In one of the opening scenes of the 2017 Russian comedy Kitchen – Last Fight (Кухня. Последняя битва), one of the ministers of the President of the Russian Federation lands a helicopter onto the manicured lawns of a suburban Moscow home to recruit a master chef to represent the country at the World Chef Championships taking place in Sochi.
If we cannot win at football, we can at least win a cooking competition – the message from the Kremlin is delivered to the chef, played by actor Dmitry Nazarov.
As the audience laughed all night long watching the outrageous drama unfold at Sochi’s Kinotavr outdoor film festival on Tuesday night, I could not but reflect on the subtle messages of the movie. There’s a general perception in Russia that the government is always interested in the littlest events.
The 2017 Confederations Cup is the biggest football event that Russia has ever hosted. This country of more than 144million people who are passionate about sports and want to excel in every field of endeavour face their biggest challenge yet on the grand stage.
Will the dynamic Russian spirit propel them to victory when the tournament starts on Saturday or will they choke under the high burden of expectation?
Football is the biggest sport in Russia but it has not yielded as much international acclaim and success like ice hockey, biathlon and athletics. Since the collapse of the Soviet Union, Russia’s biggest football success has come at the European Championships where they reached the semi-finals in 2008 with that famous squad led by Andrei Arshavin and Roman Pavlyuchenko.
Russia has played at three Fifa World Cups without going past the group stage. Their poor campaign at last year’s Euros in France was overshadowed by fan violence and players caught up in a champagne splurge in the south of France as the nation asked questions about remorse for failure.
Many locals feel the Russian national team players are overpaid boys who won’t give their all on the pitch. But I have watched the team in recent times and I see a fighting core that could really trouble opponents over the next three weeks.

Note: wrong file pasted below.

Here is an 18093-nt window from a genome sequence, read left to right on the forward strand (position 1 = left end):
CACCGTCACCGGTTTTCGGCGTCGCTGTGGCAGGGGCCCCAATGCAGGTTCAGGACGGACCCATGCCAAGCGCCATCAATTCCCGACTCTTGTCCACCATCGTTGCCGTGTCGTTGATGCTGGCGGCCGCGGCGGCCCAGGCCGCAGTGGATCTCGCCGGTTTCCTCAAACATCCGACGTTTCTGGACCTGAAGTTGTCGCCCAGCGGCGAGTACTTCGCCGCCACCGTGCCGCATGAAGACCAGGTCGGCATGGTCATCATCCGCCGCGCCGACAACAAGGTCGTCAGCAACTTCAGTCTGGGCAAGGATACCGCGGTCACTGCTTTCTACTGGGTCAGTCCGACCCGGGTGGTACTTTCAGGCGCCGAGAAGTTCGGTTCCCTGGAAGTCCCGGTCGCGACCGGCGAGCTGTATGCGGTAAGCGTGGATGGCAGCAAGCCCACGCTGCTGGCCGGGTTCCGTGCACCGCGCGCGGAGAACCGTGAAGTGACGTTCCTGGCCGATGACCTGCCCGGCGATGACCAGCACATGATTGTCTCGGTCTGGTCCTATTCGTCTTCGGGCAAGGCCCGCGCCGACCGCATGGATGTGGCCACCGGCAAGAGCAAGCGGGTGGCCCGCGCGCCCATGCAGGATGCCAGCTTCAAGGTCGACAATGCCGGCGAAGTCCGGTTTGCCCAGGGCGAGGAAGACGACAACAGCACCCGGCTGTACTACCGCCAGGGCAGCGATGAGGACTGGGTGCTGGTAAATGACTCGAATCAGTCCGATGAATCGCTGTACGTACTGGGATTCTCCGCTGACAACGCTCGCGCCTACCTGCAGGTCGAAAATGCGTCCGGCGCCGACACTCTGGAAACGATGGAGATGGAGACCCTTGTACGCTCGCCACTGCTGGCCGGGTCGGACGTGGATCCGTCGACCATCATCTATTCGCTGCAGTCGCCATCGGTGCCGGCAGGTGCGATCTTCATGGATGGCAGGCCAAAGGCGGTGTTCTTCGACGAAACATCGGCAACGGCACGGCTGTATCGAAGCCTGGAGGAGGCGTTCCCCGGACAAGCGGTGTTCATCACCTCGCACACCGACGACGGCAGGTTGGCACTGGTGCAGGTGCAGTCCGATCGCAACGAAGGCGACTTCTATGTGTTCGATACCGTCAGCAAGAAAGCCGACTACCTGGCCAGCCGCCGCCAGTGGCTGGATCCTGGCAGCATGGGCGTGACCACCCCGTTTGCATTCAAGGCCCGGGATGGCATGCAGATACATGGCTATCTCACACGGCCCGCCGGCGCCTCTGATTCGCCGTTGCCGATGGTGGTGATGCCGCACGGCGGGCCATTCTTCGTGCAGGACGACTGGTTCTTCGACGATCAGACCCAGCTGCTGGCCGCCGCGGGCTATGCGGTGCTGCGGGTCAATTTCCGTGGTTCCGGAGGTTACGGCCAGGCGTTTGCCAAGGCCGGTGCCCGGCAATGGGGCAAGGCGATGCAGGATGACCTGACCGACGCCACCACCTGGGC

After losing 2-0 at the hands of Cote d’Ivoire at the ultra-modern FC Krasnodar ground in April, the boys picked themselves up and fought to a 3-3 draw against star-studded Belgium here in Sochi four days later.
They recently defeated Hungary 3-0 before holding Alexis Sanchez’s Chile to a 1-1 draw in Moscow last week.
Coach Stanislav Cherchesov seems to have the team peaking at the right time and they would be a handful for opponents New Zealand, Portugal and Mexico in Group A when the tournament kicks off. Still, Russia would need to find the right combination of tactics and psychological balance to face these continental champions.
In the movie, Russia prevails at the end despite all the issues that the chef faced. Russia has come under a lot of fire since winning the rights to host the 2018 World Cup as well as the aftermath of the doping allegations that trailed the 2014 Winter Olympic Games.
Many times Russians believe that the world does not understand them. Like the title of that Tupac song, “Me Against the World”, Russians regularly feel there is not enough love coming from the rest of the world.
Russians want to use this competition as a signpost that next year’s World Cup would be even greater. One of the places to start is by doing well this summer and ensuring that the world falls in love with their team.
Like the audience fell in love with the movie last night, Russia is capable of drawing us closer and good football could really break down many barriers.
However, it would be difficult to see Russia lift the title on July 2.
Lolade Adewuyi attends the Russian International Olympic University, Sochi. Follow his blog about the local experience in Sochi for Goal Africa during the 2017 Confederations Cup.
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